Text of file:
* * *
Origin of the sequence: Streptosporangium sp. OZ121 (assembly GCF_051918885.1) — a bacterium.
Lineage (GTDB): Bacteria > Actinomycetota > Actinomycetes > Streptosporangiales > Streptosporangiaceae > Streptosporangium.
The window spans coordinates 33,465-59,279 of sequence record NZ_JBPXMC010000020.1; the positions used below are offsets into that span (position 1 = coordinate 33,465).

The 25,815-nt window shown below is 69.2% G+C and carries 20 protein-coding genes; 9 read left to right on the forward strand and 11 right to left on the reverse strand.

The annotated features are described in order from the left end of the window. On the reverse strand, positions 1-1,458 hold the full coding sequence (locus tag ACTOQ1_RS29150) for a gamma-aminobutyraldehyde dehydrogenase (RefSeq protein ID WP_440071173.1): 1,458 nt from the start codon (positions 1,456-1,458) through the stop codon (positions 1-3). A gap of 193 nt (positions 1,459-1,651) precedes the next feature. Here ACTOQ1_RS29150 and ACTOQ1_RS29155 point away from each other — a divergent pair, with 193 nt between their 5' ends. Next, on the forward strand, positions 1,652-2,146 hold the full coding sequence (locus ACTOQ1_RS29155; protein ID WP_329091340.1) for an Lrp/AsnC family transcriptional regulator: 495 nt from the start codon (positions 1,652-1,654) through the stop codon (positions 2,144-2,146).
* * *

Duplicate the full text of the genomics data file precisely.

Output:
Origin of the sequence: Streptosporangium sp. OZ121 (assembly GCF_051918885.1) — a bacterium.
Lineage (GTDB): Bacteria > Actinomycetota > Actinomycetes > Streptosporangiales > Streptosporangiaceae > Streptosporangium.
The window spans coordinates 33,465-59,279 of sequence record NZ_JBPXMC010000020.1; the positions used below are offsets into that span (position 1 = coordinate 33,465).

The 25,815-nt window shown below is 69.2% G+C and carries 20 protein-coding genes; 9 read left to right on the forward strand and 11 right to left on the reverse strand.

The annotated features are described in order from the left end of the window. On the reverse strand, positions 1-1,458 hold the full coding sequence (locus tag ACTOQ1_RS29150) for a gamma-aminobutyraldehyde dehydrogenase (RefSeq protein ID WP_440071173.1): 1,458 nt from the start codon (positions 1,456-1,458) through the stop codon (positions 1-3). A gap of 193 nt (positions 1,459-1,651) precedes the next feature. Here ACTOQ1_RS29150 and ACTOQ1_RS29155 point away from each other — a divergent pair, with 193 nt between their 5' ends. Next, on the forward strand, positions 1,652-2,146 hold the full coding sequence (locus ACTOQ1_RS29155; protein ID WP_329091340.1) for an Lrp/AsnC family transcriptional regulator: 495 nt from the start codon (positions 1,652-1,654) through the stop codon (positions 2,144-2,146).